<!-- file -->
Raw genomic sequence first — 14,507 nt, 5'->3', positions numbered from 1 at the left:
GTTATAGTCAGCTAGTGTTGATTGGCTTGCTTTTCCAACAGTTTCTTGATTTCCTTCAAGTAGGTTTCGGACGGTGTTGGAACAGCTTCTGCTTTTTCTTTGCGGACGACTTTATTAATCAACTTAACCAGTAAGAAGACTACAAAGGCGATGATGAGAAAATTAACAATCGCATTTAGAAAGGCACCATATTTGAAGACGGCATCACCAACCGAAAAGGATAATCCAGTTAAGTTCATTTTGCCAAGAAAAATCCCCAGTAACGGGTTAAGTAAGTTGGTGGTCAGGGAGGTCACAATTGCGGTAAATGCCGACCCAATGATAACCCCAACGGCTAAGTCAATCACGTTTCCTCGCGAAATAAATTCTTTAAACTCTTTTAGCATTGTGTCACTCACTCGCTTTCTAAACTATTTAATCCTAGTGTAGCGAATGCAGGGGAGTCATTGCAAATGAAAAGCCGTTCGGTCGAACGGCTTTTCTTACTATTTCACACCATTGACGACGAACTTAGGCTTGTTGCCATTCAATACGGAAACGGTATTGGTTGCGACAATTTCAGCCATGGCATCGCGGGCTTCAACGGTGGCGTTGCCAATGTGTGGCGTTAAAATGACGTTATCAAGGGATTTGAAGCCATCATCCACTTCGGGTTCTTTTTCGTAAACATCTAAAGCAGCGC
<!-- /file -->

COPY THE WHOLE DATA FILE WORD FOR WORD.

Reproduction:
Raw genomic sequence first — 14,507 nt, 5'->3', positions numbered from 1 at the left:
GTTATAGTCAGCTAGTGTTGATTGGCTTGCTTTTCCAACAGTTTCTTGATTTCCTTCAAGTAGGTTTCGGACGGTGTTGGAACAGCTTCTGCTTTTTCTTTGCGGACGACTTTATTAATCAACTTAACCAGTAAGAAGACTACAAAGGCGATGATGAGAAAATTAACAATCGCATTTAGAAAGGCACCATATTTGAAGACGGCATCACCAACCGAAAAGGATAATCCAGTTAAGTTCATTTTGCCAAGAAAAATCCCCAGTAACGGGTTAAGTAAGTTGGTGGTCAGGGAGGTCACAATTGCGGTAAATGCCGACCCAATGATAACCCCAACGGCTAAGTCAATCACGTTTCCTCGCGAAATAAATTCTTTAAACTCTTTTAGCATTGTGTCACTCACTCGCTTTCTAAACTATTTAATCCTAGTGTAGCGAATGCAGGGGAGTCATTGCAAATGAAAAGCCGTTCGGTCGAACGGCTTTTCTTACTATTTCACACCATTGACGACGAACTTAGGCTTGTTGCCATTCAATACGGAAACGGTATTGGTTGCGACAATTTCAGCCATGGCATCGCGGGCTTCAACGGTGGCGTTGCCAATGTGTGGCGTTAAAATGACGTTATCAAGGGATTTGAAGCCATCATCCACTTCGGGTTCTTTTTCGTAAACATCTAAAGCAGCGC